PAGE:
Serving an RSS feed is simple. By far, the most common way to serve RSS is to use an ordinary web server. The feed is treated as any other text document and requested and delivered over HTTP.
Setting the Correct MIME Types
Whatever file extension you choose for your RSS feed (and although there is no standard, the RSS 1.0 specification suggests either .xml or .rdf ), you should set up your server to deliver the correct MIME type with the file. At the time of this writing, there are efforts being made to create an RSS-specific MIME type. Consult the online development lists for the latest news, but in the meantime you should be using application/rss+xml.
For Apache, this is done by adding the following line to the httpd.conf file:
AddType application/rss+xml .rdf .xml
RSS, however, does not prescribe the transport mechanism. Feeds can be delivered over anything from FTP to Jabber, the XML-based messaging platform.
Whatever the client, the feed is requested and retrieved over the transport method of choice and delivered to a parser. RSS parsers come in various flavors: from the full-on XML parsers, down to the RSS-specific quick-and-dirty versions (perhaps in a scripting language such as Perl) that rely on regular expressions to filter the content.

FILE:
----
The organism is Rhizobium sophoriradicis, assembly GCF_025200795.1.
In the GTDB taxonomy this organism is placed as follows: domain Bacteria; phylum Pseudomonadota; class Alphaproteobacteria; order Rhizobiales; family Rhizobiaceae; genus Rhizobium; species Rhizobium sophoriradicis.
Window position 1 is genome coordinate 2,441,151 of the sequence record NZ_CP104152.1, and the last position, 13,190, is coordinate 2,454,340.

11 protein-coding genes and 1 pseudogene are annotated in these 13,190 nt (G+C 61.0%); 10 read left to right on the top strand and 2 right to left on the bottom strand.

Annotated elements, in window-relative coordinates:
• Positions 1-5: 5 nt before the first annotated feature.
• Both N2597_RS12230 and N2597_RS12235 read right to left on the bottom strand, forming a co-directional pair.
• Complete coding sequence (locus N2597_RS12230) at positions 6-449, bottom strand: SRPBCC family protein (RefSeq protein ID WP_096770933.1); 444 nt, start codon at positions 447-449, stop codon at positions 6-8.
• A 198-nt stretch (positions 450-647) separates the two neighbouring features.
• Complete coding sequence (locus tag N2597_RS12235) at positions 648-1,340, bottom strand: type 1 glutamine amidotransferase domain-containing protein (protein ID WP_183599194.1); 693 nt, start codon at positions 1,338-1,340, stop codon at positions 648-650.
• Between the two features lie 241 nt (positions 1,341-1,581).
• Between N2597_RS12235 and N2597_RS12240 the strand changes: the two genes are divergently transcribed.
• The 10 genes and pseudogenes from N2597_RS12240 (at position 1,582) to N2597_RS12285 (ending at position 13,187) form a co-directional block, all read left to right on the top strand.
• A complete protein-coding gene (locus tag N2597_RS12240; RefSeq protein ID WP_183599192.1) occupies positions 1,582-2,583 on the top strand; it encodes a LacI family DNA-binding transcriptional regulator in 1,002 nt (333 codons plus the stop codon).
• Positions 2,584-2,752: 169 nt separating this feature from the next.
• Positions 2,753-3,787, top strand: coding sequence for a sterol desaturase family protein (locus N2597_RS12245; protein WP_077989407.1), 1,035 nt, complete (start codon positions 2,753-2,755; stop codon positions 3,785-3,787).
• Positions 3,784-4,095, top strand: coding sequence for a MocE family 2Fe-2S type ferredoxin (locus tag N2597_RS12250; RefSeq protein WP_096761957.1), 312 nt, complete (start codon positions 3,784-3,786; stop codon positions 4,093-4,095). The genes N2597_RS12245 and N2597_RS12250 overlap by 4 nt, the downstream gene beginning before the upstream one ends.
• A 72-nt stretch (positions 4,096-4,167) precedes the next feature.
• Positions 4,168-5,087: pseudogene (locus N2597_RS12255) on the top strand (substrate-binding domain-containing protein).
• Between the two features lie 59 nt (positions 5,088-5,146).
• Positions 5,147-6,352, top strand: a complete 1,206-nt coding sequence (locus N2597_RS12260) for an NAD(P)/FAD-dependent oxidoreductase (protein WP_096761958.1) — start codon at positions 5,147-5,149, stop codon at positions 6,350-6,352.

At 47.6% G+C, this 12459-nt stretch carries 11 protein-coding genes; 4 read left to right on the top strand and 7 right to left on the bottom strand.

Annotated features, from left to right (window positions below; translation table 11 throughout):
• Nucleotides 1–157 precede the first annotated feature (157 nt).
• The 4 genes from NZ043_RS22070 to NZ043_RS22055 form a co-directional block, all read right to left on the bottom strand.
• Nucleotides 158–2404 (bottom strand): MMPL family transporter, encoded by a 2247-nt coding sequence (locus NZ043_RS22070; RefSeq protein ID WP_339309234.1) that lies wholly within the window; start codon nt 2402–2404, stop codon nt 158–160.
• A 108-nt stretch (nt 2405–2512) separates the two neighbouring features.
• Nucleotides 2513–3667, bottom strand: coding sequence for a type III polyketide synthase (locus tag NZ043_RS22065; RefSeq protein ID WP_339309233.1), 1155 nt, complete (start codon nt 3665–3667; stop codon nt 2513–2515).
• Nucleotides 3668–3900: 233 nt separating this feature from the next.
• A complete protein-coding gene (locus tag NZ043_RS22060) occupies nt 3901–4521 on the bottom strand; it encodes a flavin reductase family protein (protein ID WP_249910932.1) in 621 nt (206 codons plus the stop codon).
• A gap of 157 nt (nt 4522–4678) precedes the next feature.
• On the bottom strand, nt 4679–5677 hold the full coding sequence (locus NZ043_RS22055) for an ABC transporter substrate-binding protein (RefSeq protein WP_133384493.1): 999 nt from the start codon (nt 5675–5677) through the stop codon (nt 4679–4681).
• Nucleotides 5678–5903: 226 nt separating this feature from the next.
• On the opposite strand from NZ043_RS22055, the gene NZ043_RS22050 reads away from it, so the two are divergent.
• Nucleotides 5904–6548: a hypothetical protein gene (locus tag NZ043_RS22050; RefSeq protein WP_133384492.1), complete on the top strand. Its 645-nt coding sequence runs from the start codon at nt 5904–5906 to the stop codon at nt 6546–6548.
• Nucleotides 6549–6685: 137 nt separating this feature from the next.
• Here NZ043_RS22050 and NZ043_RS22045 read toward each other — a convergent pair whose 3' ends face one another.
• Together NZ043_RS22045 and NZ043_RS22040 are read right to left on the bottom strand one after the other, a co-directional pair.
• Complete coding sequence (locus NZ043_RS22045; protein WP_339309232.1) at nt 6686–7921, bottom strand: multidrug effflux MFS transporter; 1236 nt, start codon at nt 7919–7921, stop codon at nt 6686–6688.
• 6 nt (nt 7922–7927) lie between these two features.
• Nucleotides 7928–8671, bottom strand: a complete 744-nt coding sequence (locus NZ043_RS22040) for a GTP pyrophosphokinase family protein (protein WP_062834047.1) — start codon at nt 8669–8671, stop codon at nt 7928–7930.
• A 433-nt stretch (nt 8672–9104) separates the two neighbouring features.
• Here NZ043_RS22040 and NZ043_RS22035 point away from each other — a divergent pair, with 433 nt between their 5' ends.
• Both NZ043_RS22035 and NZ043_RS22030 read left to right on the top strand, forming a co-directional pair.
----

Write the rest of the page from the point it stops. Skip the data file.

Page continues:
This is not the book to explain the actual parsing process in theory, and we should leave the practice to later chapters, but it will suffice to say that there are two ways of doing it:
Taking values from within elements and applying them somewhere else. In this way you can build other documents, or you can apply the data within other applications.
Using XSLT to transform the RSS into another flavor of XML ? XHTML, for example.
Chapter 1 and Chapter 2 have provided a general overview of content syndication with RSS. In Chapter 3, we'll look at the different feed standards in more detail.